I learned about the existence of the book through a review on the animal advocacy Web site Our Hen House.
Writes Jasmin Singer in the OHH review,
Though A Graphic Guide was written 25 years ago, much like Animal Liberation, the ideas, theories, and (most of the) information presented in it have not gotten old. After a thorough history lesson, and a look into the hideously ugly underbelly of various animal exploitation industries, while discussing “What are we going to do about it?,” the authors present an action-oriented plan, which calls on each one of us to change the world for animals. The suggestions, which are fleshed out in the book, include: shift to a cruelty-free lifestyle; flex your consumer muscles; spread the word; do your homework; choose your target (or campaign) carefully; set attainable goals; and vary your tactics.
Readers should note that Graphic Guide presents the kinder, gentler ALF of the late 70s and early 1980s–back when the clandestine group was chiefly known for ferrying animals out of labs rather than setting feed trucks afire. The text even suggests that committing illegal acts can be part of readers’ own activism plans–an idea that most modern activists would strenuously disagree with, in this era of the Animal Enterprise Terrorism Act.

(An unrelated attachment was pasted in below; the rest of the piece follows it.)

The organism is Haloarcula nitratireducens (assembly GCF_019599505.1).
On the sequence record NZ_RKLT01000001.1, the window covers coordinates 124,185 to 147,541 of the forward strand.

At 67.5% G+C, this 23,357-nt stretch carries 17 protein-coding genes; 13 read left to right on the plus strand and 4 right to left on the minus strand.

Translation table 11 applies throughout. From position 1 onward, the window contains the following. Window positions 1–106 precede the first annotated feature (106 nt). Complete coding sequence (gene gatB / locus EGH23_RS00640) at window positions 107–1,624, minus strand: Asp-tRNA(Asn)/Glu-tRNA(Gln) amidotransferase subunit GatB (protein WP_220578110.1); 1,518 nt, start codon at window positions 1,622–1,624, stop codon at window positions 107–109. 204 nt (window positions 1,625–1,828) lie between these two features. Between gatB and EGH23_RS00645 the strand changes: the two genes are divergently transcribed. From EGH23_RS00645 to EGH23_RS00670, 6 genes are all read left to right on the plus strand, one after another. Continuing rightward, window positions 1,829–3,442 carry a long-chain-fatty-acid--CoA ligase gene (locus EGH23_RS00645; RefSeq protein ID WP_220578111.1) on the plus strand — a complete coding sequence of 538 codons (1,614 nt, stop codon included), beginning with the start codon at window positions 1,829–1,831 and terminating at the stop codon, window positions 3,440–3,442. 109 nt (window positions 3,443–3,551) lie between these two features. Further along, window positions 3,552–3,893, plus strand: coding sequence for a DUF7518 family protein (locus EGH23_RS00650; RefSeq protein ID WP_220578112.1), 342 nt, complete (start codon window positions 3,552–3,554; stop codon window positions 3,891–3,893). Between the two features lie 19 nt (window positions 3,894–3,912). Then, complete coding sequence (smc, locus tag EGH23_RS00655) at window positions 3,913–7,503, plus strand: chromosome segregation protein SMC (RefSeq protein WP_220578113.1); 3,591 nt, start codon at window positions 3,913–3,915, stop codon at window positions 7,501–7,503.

Of the illustrations that appear throughout this book, the OHH reviewer writes:
But beyond containing page after page of insightful and accessible commentary, A Graphic Guide is unique in that, well, it’s graphic. Illustrated by British comic artist, David Hine, the serious subject-matter is laced with page after page of cutting-edge, thought-provoking, sometimes emotional, and always informative (not to mention tattoo-inspiring) illustrations.
Tattoo-inspiring, indeed. The stark black and white illustrations are almost begging for a spot on somebody’s bicep. Consider:
But the most powerful image, to me, is an illustration of a photo taken by the ALF during a raid on a Royal College of Surgeons facility in 1984. The photo showed a baby monkey with the word “CRAP” tattooed across his or her forehead. If I were to get a tattoo inspired by this book, this would be the one I’d choose. It says a lot about how expendable beings are treated in this world.
The original photo that inspired the illustration: